8. Mothers and daughters: The Biblical story of Ruth – provides an alternative to the Greek legend of Electra to understand the relationship between mothers and daughters. The Ruth narrative suggests an unambivalent resolution of the father-son relationship that is based on a covenant of love and shared purpose between parent and child rather than a compromise based on threats of abandonment and enmeshment.
  9. Sibling rivalry and its resolution: The Hebrew Bible offers a plan to resolve family conflict by employing the father’s blessing. Originally the source of the sibling conflict, the blessing may work to achieve some level of reconciliation between his sons, as in Jacob’s blessings to all his sons. Greek literature offers no such balm; never developing the idea that a father should bless his children. The result is that conflict in the families grew more angry and nasty in each succeeding generation until the families self-destruct, as did the family of Oedipus.
  10. Body and soul: Plato sees the relationship between body (soma) and soul (psyche) as conflictual and unfortunate. The soul is compelled to view reality not directly, but only through the prison bars of the body. Biblical thought, in comparison, views the human body and soul are both sacred (both referred to as nefesh), both created by God. They can and must function in harmony to fulfill God’s purpose in the world.
  11. Freedom, life and suicide: To the Greeks, freedom is a struggle against the control of others and suicide is an effort to establish some sense of control over one’s own life. For the stoics of Greece and Rome, suicide represents a high form of creativity. Further, almost twenty suicides abound in the surviving 17 tragedies of Sophocles and Euripides. Biblical thought, in contrast, sees freedom as a central feature of its foundation narratives. Freedom can be achieved only in the acceptance of the realities of man’s relationship with God. In Biblical thought, life itself is the essence of creativity and suicide only destroys this opportunity. There are comparatively few stories of suicide in the Old and New Testaments (seven in all) and many stories of suicide-prevention.
  12. A tragic versus hopeful outlook on life: The Classical Greek view is deterministic and the essence of the tragic vision of man; the Biblical view is intrinsically open to the possibility of change and transformation and lies beneath the idea of genuine psychotherapy. The Greek view of tragedy is contrasted with the Biblical views of hope essential to therapy in three critical contrasts: the ability to overcome a dysfunctional family, the efficacy of prayer, and resiliency with regard to misfortune.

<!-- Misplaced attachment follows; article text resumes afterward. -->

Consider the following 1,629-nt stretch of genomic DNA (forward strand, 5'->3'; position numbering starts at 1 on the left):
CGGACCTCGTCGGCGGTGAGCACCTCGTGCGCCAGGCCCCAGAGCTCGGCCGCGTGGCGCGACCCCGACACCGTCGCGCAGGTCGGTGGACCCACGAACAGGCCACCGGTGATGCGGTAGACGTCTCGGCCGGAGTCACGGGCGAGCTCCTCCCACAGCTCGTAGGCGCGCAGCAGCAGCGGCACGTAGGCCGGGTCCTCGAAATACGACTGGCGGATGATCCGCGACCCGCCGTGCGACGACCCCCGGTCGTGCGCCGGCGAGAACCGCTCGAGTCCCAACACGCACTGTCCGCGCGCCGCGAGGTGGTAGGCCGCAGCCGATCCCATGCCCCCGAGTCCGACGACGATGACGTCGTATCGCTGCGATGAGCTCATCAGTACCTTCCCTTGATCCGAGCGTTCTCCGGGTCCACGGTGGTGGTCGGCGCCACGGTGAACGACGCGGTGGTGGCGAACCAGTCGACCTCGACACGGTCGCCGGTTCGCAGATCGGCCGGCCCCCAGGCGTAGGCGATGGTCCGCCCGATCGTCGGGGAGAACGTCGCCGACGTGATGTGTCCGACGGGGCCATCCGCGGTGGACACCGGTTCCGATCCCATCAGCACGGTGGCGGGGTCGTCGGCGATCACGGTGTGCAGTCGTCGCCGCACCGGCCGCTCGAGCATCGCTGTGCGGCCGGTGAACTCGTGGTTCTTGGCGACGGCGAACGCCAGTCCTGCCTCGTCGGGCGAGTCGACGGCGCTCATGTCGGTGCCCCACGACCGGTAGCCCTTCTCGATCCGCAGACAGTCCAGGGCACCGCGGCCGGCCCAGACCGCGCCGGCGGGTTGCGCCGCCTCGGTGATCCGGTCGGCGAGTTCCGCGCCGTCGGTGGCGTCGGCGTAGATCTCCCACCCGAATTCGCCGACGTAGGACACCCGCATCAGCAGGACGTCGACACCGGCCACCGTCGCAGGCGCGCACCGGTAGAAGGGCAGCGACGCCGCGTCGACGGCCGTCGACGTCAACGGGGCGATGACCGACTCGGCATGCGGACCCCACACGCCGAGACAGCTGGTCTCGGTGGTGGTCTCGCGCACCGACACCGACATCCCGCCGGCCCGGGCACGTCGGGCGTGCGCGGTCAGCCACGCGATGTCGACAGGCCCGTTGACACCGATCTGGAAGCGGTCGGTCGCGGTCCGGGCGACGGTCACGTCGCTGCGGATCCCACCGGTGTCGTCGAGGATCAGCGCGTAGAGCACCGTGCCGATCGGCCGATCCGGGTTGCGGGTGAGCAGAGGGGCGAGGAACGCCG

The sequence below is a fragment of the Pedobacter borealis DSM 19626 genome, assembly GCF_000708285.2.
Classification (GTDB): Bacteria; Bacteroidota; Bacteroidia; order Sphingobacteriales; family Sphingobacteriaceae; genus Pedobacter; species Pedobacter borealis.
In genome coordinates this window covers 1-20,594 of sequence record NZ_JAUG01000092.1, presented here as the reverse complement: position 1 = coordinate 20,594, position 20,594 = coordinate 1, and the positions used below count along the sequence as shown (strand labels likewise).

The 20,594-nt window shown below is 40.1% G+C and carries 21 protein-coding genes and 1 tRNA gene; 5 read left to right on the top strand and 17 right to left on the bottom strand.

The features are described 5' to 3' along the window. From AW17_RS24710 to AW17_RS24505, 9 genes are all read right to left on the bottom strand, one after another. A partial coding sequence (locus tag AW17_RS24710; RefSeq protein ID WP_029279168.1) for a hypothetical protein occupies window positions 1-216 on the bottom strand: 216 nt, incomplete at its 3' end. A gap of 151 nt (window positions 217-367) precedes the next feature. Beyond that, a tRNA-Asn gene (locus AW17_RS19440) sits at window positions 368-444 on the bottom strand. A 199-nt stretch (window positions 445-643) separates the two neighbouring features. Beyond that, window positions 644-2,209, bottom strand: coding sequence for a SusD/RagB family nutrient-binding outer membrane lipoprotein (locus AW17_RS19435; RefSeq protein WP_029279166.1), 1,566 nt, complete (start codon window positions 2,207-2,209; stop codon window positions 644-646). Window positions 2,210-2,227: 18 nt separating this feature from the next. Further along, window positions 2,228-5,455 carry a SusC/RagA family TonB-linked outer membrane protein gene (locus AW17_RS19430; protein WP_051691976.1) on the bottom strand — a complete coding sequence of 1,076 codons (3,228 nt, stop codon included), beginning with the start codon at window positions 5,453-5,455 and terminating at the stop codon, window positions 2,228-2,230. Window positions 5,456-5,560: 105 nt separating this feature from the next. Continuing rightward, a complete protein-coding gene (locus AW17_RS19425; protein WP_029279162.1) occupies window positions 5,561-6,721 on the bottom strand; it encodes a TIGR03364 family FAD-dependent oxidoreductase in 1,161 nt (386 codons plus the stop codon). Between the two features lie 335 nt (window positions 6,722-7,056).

13. Application of Biblical Psychology to therapeutic cases. This lecture applies Biblical Psychology  and the TILT model to  eight  therapeutic  cases seen by Dr. Kaplan.  The following developmental types are discussed:  the Regressed Position B (Edwin), the Emerging Position E (Teri),  and the Advanced Position D (Monisha).  In addition, the  following five clinical cases are examined: the Enmeshed Position A (Ken), the Disengaged Position C (Stacey), the Borderline Depressed Position A/CIndividuation (Julie), the Borderline Paranoid Position A/CAttachment (Doug) and the Conflicted Psychotic Position A/C Total (Roberta).


  1. Kaplan, K. J. (1998) TILT: Teaching Individuals to Live Together. Philadelphia, PA.: Brunner/Mazel
  2. Kaplan, K. J. (in press). Living Biblically: Ten Guides for Fulfilment and Happiness. Eugene, OR: WIPF and STOCK Publishers
  3. Kaplan, K. J. and Schwartz, M. W. (2008) A Psychology of Hope: A Biblical Response to Tragedy and Suicide. Grand Rapids, MI: Wm. B. Eerdmans Publishing Company
  4. Schwartz, M. W, and Kaplan, K. J. (2004) Biblical Stories for Psychotherapy and Counseling: A Sourcebook. Binghamton, NY: Haworth Press
  5. Schwartz, M. W, and Kaplan, K. J. (2007) The Fruit of Her Hands: A Psychology of Biblical Woman. Grand Rapids, MI: Wm. B. Eerdmans Publishing Company
  6. Wellisch, E. (1954) Isaac and Oedipus. London, U.K.: Routledge and Kegan Paul
  7. Yerushalmi, Y. (1991). Freud’s Moses: Judaism Terminable and Nonterminable. New Haven, CONN: Yale University Press: